The real adventure of his life started when he opened a grocery shop without even knowing that his life would turn upside down. He fell in love with a girl who visited his shop. "I was infatuated with her," said Çakır Ahmet in a soft voice, pausing for a while as he got lost in his memories. He then continued, "I looked at her and she looked at me. Five months passed but I could not keep my mind off her. I missed her when I did not see her but we never spoke; it was against the rules of being a tough guy." Without holding his beloved's hand, his love grew with furtive glances. He was able to open up to her with the help of a mutual friend. They wrote to each other secretly and sent their messages using a match box. Unfortunately, the girl's father did not allow them to get married. Çakır Ahmet was able to do anything but he was not strong enough to persuade the girl's father. He did not give up and asked the girl's father seven times. He waited for a light at the end of the tunnel for a long time. As the people in the neighborhood loved and respected him, they tried to talk to her father when Çakır Ahmet was away on military duty. The girl's father stood by his word and said "I have no daughter to give to him." Ahmet said that "As I have the spirit of a fighter, her father thought that I was a bad guy," adding, "I only fought to look after my neighborhood and stand against bullying." When I asked what happened next, he said, "I did not elope with the girl, it did not suit us. I cannot upset the girl's family," he said. Çakır Ahmet cannot forget his lover but her memory is enshrined in his heart. He wrote dozens of poems for her. "I will never change any of it for the entire world," he said, adding that he keeps his treasure in the most special part of his house, in a locked chest. While talking, Çakır Ahmet shared some lines from his poem describing love like a poisoned needle. In his own tough guy jargon, Çakır Ahmet continued to tell more about his rambler life. "I have never prioritized money. I shared what I have and helped people. I have never been unfair to anyone or treated someone to a kick in the teeth," he continued.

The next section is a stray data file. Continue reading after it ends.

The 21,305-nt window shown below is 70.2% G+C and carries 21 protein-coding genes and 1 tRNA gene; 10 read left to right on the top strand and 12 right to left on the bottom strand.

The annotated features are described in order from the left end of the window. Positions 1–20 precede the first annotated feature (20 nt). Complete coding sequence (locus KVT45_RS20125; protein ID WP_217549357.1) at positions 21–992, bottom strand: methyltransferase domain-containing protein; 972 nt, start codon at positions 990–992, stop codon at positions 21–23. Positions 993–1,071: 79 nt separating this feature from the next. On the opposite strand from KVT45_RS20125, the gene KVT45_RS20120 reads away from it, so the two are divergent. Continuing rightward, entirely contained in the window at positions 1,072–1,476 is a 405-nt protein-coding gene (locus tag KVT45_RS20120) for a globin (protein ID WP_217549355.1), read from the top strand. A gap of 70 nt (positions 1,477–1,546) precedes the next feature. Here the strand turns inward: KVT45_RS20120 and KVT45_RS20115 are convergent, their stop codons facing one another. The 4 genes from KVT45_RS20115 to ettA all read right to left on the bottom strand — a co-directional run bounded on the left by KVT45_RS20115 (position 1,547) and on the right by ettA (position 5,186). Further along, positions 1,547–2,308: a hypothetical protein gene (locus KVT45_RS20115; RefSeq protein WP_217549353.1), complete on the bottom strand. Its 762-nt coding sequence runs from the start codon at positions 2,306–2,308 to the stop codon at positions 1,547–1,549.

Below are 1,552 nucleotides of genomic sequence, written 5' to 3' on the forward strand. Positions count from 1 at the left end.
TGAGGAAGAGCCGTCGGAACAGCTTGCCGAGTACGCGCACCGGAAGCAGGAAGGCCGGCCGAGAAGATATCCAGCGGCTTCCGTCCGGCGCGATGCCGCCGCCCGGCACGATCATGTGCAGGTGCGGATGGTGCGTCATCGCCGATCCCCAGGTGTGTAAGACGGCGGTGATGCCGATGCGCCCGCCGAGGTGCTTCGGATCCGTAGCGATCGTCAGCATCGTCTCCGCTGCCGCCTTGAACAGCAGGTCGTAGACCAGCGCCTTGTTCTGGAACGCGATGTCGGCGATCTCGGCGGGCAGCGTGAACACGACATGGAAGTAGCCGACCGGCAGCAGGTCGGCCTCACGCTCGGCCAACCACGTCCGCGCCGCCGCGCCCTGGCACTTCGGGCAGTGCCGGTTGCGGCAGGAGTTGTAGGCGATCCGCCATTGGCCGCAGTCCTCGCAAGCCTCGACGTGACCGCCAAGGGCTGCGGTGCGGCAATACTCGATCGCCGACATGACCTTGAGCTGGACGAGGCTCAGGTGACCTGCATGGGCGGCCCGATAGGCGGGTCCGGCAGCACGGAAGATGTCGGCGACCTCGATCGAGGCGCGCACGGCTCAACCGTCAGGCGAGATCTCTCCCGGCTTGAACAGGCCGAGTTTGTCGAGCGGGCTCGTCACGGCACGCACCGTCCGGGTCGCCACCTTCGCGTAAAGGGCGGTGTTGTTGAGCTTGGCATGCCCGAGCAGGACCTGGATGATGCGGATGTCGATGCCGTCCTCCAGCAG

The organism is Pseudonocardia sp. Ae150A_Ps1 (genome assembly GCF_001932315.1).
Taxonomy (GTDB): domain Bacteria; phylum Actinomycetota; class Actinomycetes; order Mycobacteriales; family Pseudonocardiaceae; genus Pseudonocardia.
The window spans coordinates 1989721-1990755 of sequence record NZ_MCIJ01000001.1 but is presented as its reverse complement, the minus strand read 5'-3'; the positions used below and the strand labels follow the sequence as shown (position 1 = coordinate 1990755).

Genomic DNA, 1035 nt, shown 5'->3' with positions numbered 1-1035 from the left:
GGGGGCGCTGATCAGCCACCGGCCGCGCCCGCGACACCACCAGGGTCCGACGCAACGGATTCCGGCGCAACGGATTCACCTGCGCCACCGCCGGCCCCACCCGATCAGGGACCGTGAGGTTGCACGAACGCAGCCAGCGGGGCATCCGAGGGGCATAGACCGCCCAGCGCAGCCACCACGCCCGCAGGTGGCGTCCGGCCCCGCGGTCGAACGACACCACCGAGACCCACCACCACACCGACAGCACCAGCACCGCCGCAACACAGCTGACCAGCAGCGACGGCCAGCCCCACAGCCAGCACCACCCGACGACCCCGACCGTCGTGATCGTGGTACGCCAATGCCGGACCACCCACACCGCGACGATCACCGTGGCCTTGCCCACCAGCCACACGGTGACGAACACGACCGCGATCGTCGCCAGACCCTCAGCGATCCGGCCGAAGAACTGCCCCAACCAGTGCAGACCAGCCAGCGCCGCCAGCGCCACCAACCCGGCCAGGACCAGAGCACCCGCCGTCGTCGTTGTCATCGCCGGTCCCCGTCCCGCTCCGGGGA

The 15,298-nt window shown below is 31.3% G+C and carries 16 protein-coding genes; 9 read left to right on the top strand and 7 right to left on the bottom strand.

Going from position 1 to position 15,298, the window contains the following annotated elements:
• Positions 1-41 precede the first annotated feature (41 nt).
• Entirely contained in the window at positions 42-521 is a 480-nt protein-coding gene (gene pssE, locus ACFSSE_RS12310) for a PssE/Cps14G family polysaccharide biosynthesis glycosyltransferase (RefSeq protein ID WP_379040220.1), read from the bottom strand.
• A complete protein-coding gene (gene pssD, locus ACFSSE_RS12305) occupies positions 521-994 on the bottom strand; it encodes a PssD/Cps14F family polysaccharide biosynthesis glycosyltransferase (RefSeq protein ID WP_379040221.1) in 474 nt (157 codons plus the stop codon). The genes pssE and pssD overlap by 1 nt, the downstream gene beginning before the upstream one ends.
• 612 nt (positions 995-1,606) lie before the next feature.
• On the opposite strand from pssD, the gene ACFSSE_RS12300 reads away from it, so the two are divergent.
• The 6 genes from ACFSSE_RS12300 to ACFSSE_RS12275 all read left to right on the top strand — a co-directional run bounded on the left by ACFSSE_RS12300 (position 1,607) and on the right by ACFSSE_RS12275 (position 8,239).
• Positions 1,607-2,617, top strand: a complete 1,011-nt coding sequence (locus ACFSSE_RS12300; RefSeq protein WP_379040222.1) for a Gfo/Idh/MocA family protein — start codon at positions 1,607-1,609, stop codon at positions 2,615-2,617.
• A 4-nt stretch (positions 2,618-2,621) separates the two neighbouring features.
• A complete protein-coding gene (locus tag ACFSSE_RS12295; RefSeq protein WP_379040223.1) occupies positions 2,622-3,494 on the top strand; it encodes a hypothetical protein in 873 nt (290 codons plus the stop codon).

For years, Çakır Ahmet never loved anyone else. When his mother was diagnosed with breast cancer, he was forced to marry someone else. He has children, but got divorced. After a while, he met a Romanian woman, who became Muslim and changed her name to Zeynep, and got married again. "My wife knows about my first love, yet does not get jealous over it," he said. Stressing modern-day love, Çakır Ahmet continued, "You like someone but it passes. You feel affection but it also passes. When you love, it never goes away. Love stays like a pain in heart. True love does not exist anymore."
Çakır Ahmet has always pursued his bread and butter. "I went bankrupt when shopping malls became popular 15 years ago. I am also a well-intentioned man this is why customers used to buy things on credit from my small shop. But it brought my end," he said. As he had to look after his family and children, Çakır Ahmet found himself selling home-made pastry on streets. At first, he was embarrassed to be doing this job because he used to have a steady job. "I now think it was nonsense. I earn a living and am proud of it," he said.
He knows that there are not tough guys anymore. "Their period has ended. After the 1985s, everyone began to struggle solely for their lives. I have also left that path," he said. After our talk, he took his basket and headed to sell his pastries. Passers-by asked how he is doing and have a pastry before leaving him. Everyone in Üsküdar more or less knows about him. "The youth respect me and show their love. I also show them the same attitude," he said, while counting his beads and calling on people walking nearby to buy his pastries.